Wholesome changes are good but only if you are confident that the root cause of the problem is being eliminated and there is no other option other than starting with a clean slate.
The PCB is famous for making wholesome changes in an attempt to uproot the evil and bring in new systems for the wellbeing of players and increasing the performance of the teams in all formats.
But if history has taught us anything it is that PCB’s radical approach has never really paid off. They might have solved one or two problems with the changes they make, but on many occasions it has led to the birth of many others.
Their recent decision to sack head coach Mickey Arthur, batting coach Grant Flower, bowling coach Azhar Mahmood and trainer Grant Luden is not a sign of new and better things to come, but once against a hope to start afresh and maybe, just maybe become consistent in all three formats.
However, to solve a particular problem, you need to first identify the root cause. Arthur and others may be one part of the cause of all the problems that have seen Pakistan’s performances in Tests and ODIs slump, but there are many other things that the PCB and their ‘experienced’ Cricket Committee may have overlooked.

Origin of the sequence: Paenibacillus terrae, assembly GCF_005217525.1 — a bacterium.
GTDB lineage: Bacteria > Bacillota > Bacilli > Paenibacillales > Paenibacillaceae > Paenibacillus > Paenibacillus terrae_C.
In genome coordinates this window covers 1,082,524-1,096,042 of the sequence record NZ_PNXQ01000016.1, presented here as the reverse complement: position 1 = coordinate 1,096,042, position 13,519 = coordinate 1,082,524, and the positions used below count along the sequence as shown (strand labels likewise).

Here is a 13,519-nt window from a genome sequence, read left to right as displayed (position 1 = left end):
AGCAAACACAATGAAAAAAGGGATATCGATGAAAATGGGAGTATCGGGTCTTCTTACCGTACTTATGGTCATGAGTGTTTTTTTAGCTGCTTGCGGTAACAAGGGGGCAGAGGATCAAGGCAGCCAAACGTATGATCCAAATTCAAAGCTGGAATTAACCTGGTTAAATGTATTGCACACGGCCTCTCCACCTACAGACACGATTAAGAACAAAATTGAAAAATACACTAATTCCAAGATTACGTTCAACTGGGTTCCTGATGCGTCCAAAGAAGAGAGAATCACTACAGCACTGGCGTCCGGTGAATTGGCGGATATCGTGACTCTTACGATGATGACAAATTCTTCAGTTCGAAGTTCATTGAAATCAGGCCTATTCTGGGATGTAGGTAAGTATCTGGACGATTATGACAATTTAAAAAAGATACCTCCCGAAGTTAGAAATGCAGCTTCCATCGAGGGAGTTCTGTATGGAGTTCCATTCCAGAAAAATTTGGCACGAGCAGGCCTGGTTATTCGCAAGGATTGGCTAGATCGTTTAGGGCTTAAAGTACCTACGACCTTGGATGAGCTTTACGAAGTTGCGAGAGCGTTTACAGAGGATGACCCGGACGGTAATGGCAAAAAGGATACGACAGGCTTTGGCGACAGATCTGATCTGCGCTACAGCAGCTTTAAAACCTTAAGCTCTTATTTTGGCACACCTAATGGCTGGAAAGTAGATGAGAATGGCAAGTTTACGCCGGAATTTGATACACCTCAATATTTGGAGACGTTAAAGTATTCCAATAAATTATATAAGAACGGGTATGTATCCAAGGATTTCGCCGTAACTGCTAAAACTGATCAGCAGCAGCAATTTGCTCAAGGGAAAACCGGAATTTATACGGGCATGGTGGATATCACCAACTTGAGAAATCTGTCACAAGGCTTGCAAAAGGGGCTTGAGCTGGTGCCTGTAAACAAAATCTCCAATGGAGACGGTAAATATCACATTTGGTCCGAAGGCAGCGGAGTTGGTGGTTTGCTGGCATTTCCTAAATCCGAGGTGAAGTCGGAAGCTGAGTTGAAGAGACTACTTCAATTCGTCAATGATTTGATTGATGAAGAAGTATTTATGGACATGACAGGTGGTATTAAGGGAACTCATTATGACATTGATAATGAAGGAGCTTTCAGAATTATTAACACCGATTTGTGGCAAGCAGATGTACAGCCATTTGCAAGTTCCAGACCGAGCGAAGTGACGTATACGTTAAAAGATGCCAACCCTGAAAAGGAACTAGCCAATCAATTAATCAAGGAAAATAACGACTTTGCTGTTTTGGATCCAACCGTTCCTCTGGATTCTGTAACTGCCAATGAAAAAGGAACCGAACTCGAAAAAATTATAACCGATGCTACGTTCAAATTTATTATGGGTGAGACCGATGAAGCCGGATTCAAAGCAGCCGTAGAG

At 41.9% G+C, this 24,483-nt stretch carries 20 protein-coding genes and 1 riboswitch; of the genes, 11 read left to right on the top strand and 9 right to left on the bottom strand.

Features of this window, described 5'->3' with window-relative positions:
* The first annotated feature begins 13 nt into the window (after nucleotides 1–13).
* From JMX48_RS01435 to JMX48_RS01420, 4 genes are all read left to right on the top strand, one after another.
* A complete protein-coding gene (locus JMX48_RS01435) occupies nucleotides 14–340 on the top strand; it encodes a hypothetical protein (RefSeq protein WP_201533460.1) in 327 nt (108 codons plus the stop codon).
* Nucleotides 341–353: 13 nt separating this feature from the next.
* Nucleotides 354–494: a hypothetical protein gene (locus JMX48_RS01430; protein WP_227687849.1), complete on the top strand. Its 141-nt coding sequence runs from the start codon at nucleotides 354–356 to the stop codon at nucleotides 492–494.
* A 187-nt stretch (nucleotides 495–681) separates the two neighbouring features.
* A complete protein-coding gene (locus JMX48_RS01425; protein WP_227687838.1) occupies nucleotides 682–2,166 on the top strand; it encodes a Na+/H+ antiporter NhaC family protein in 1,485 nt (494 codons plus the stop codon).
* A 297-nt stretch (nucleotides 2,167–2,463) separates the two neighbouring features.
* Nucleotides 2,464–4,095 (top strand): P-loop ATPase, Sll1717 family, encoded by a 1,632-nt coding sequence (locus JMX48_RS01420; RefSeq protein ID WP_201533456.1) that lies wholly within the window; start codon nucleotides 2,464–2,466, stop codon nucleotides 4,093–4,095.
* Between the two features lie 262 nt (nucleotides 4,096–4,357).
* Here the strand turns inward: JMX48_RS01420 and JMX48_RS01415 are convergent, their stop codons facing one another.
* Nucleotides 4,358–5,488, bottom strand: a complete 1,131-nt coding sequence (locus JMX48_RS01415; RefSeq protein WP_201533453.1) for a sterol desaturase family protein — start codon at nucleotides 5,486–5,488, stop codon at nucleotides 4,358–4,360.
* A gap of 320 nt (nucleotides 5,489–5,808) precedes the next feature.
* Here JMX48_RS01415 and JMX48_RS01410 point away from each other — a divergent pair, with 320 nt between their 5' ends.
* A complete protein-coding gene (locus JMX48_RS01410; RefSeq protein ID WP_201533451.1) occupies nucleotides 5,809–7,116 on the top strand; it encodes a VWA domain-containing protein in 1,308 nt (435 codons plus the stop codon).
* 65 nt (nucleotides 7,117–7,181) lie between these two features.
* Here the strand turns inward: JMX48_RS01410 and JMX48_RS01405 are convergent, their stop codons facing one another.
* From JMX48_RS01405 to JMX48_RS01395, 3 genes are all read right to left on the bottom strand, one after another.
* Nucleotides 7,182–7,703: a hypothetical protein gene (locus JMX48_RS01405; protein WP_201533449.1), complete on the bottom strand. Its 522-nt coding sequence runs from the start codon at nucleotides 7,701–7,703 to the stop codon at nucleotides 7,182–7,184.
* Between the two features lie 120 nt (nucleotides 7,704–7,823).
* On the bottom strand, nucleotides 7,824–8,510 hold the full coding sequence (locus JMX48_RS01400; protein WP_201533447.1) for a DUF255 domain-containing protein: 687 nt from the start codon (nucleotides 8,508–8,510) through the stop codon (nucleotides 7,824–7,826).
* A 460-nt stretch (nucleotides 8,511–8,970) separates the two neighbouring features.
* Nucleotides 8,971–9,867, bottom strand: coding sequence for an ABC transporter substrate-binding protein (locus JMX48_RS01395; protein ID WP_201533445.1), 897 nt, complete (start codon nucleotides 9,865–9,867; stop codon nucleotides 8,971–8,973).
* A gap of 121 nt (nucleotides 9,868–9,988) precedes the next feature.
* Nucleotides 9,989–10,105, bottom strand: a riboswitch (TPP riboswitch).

First of all, if all is being blamed on the management and they are being shown the door, then the PCB is setting a wrong example for the players, who will now feel that they are doing enough and the problem were the coaches.
This may result in complacency, which is never good, especially in the case of the Pakistan cricket team, because it becomes very difficult to pull them out of it once they have dived deep into that mode.
Moreover, with the World T20 just a year away, Pakistani players will be asked to match their wavelengths with a new coaching staff and follow the regime of a new head coach. The probability of a catastrophe or a miracle then stands at 50% each.
And lastly and most importantly, if Pakistan are to become consistent in all three cricketing formats, they don’t need a new management, they need a different set of players for each format and most probably a new captain for each format so that one player is not under pressure to carry the team, always.
Right now, Sarfaraz has been leading in Tests and limited-overs for over three years now, but the PCB forgot to nurture future leaders for all formats under him as they never appointed any vice-captains under him. Even if they did, they never looked like they were playing any part in the on-field decisions.
If PCB had a futuristic approach, they would have never gone for Shoaib Malik to lead the side in the absence of Sarfaraz. However, they did just that, which shows this new PCB management, under Ehsan Mani, is doing what all before them have been doing: promising a lot, but delivering the same sub-standard policies.